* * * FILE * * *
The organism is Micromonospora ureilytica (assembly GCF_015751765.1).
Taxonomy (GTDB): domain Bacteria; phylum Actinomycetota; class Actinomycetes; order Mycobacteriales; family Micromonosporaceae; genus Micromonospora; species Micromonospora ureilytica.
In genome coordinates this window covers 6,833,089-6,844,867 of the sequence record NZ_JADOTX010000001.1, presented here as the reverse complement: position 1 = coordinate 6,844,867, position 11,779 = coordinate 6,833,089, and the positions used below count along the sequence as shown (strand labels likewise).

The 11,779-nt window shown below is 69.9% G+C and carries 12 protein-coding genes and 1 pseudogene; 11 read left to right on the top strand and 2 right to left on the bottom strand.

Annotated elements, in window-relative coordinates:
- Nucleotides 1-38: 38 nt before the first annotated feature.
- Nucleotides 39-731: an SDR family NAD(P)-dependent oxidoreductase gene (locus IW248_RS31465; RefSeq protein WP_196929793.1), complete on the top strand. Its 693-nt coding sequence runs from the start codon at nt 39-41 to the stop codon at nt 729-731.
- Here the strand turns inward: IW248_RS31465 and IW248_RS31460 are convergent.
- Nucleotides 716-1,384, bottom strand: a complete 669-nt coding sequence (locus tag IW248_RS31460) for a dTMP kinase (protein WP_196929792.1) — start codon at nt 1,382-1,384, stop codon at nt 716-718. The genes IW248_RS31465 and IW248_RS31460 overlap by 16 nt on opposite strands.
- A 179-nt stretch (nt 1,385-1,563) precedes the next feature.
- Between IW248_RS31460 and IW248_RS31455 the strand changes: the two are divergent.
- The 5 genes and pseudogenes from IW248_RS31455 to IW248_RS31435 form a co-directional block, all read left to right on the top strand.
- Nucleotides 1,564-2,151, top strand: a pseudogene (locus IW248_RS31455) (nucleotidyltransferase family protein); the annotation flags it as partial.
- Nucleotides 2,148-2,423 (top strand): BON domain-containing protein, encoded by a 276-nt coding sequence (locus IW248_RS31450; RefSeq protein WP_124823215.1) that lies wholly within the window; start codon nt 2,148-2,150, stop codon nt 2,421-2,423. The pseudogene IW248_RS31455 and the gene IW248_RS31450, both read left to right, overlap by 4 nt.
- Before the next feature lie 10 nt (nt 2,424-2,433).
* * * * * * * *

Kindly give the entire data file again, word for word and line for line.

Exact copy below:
The organism is Micromonospora ureilytica (assembly GCF_015751765.1).
Taxonomy (GTDB): domain Bacteria; phylum Actinomycetota; class Actinomycetes; order Mycobacteriales; family Micromonosporaceae; genus Micromonospora; species Micromonospora ureilytica.
In genome coordinates this window covers 6,833,089-6,844,867 of the sequence record NZ_JADOTX010000001.1, presented here as the reverse complement: position 1 = coordinate 6,844,867, position 11,779 = coordinate 6,833,089, and the positions used below count along the sequence as shown (strand labels likewise).

The 11,779-nt window shown below is 69.9% G+C and carries 12 protein-coding genes and 1 pseudogene; 11 read left to right on the top strand and 2 right to left on the bottom strand.

Annotated elements, in window-relative coordinates:
- Nucleotides 1-38: 38 nt before the first annotated feature.
- Nucleotides 39-731: an SDR family NAD(P)-dependent oxidoreductase gene (locus IW248_RS31465; RefSeq protein WP_196929793.1), complete on the top strand. Its 693-nt coding sequence runs from the start codon at nt 39-41 to the stop codon at nt 729-731.
- Here the strand turns inward: IW248_RS31465 and IW248_RS31460 are convergent.
- Nucleotides 716-1,384, bottom strand: a complete 669-nt coding sequence (locus tag IW248_RS31460) for a dTMP kinase (protein WP_196929792.1) — start codon at nt 1,382-1,384, stop codon at nt 716-718. The genes IW248_RS31465 and IW248_RS31460 overlap by 16 nt on opposite strands.
- A 179-nt stretch (nt 1,385-1,563) precedes the next feature.
- Between IW248_RS31460 and IW248_RS31455 the strand changes: the two are divergent.
- The 5 genes and pseudogenes from IW248_RS31455 to IW248_RS31435 form a co-directional block, all read left to right on the top strand.
- Nucleotides 1,564-2,151, top strand: a pseudogene (locus IW248_RS31455) (nucleotidyltransferase family protein); the annotation flags it as partial.
- Nucleotides 2,148-2,423 (top strand): BON domain-containing protein, encoded by a 276-nt coding sequence (locus IW248_RS31450; RefSeq protein WP_124823215.1) that lies wholly within the window; start codon nt 2,148-2,150, stop codon nt 2,421-2,423. The pseudogene IW248_RS31455 and the gene IW248_RS31450, both read left to right, overlap by 4 nt.
- Before the next feature lie 10 nt (nt 2,424-2,433).